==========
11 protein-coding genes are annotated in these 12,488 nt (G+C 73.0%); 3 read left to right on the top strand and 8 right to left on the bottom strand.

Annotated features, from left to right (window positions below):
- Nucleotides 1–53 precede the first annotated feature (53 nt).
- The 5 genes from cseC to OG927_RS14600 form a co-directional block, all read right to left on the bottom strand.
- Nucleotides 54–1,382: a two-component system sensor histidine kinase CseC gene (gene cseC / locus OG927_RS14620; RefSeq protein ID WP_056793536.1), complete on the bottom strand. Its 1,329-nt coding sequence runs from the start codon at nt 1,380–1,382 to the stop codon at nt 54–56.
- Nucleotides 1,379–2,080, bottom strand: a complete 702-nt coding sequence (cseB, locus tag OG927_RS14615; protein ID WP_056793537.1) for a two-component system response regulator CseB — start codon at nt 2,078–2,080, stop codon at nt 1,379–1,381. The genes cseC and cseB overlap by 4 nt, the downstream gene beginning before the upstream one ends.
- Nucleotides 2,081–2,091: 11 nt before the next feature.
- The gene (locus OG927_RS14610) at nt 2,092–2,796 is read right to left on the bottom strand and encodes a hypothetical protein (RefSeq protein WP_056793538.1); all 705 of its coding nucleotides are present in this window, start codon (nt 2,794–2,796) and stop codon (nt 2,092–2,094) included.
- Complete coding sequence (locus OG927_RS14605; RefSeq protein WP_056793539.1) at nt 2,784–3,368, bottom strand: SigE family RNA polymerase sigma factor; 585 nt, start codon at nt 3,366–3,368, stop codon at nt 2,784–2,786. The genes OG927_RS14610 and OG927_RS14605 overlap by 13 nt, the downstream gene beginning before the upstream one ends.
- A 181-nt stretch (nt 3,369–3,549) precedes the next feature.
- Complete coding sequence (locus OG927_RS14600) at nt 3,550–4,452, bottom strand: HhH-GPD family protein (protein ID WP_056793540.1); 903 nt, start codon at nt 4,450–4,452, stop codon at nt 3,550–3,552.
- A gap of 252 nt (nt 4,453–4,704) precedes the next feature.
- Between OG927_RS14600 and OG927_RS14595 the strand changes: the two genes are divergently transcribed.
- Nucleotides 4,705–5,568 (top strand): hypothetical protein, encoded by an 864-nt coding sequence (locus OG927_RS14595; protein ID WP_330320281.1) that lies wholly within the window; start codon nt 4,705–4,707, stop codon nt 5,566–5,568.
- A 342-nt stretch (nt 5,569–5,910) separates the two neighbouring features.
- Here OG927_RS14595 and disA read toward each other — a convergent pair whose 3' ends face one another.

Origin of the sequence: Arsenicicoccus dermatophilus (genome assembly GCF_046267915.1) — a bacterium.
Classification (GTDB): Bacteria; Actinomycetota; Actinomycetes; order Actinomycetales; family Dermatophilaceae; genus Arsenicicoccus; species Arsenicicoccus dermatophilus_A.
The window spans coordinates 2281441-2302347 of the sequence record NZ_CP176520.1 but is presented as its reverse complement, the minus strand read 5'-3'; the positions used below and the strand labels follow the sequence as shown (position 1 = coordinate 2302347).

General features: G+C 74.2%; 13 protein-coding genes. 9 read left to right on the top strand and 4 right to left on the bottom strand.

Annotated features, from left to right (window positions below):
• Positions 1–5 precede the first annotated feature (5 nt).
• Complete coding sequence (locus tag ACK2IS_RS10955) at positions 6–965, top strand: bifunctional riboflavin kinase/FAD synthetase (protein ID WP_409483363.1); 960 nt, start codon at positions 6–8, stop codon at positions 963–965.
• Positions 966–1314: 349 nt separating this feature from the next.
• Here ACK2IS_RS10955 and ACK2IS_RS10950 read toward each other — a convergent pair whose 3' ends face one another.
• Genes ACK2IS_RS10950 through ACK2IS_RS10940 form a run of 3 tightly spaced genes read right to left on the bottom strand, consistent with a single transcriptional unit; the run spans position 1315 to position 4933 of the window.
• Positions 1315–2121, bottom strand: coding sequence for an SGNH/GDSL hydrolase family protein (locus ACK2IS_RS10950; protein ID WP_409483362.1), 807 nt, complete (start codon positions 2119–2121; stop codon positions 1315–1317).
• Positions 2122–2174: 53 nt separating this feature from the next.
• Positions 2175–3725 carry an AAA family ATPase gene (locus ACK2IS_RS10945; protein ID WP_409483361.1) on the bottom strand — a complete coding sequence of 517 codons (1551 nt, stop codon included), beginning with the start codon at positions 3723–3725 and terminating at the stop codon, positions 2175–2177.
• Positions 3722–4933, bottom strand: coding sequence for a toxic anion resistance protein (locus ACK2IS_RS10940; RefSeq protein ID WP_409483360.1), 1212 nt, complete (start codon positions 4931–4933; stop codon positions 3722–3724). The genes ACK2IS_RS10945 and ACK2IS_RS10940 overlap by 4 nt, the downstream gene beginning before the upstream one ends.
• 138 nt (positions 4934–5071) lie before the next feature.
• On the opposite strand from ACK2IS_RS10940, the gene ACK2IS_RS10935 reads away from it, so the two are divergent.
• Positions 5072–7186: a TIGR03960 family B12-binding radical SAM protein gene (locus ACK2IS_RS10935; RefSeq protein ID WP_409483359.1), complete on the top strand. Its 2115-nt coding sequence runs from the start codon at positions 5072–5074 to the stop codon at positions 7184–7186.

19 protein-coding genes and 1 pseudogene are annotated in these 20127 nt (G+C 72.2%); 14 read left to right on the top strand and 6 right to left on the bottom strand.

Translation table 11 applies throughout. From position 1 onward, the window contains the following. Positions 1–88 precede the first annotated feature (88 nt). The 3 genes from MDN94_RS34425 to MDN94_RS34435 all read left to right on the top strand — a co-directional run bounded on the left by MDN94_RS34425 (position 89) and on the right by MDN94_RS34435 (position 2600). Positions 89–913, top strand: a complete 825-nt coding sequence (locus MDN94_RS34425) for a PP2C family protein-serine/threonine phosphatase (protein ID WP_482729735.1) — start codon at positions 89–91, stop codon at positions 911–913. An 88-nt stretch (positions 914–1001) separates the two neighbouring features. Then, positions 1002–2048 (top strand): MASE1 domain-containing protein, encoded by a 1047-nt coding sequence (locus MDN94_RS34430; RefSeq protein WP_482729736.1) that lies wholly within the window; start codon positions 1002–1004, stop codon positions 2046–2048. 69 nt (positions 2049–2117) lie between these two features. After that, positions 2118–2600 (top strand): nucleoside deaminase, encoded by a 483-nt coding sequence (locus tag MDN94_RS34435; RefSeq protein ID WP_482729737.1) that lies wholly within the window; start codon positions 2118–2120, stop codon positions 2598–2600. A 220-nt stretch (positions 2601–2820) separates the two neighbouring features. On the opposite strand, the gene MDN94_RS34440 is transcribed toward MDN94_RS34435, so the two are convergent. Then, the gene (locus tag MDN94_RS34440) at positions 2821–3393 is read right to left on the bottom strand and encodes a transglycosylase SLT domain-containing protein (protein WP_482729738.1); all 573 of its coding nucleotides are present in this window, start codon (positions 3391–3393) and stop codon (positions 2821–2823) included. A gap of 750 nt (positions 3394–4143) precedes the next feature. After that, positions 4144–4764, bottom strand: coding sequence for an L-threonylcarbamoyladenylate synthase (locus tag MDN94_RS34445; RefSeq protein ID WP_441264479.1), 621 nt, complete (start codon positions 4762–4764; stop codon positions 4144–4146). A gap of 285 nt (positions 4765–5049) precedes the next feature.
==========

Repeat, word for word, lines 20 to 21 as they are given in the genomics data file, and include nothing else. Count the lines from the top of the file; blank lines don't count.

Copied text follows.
General features: G+C 74.2%; 13 protein-coding genes. 9 read left to right on the top strand and 4 right to left on the bottom strand.

Annotated features, from left to right (window positions below):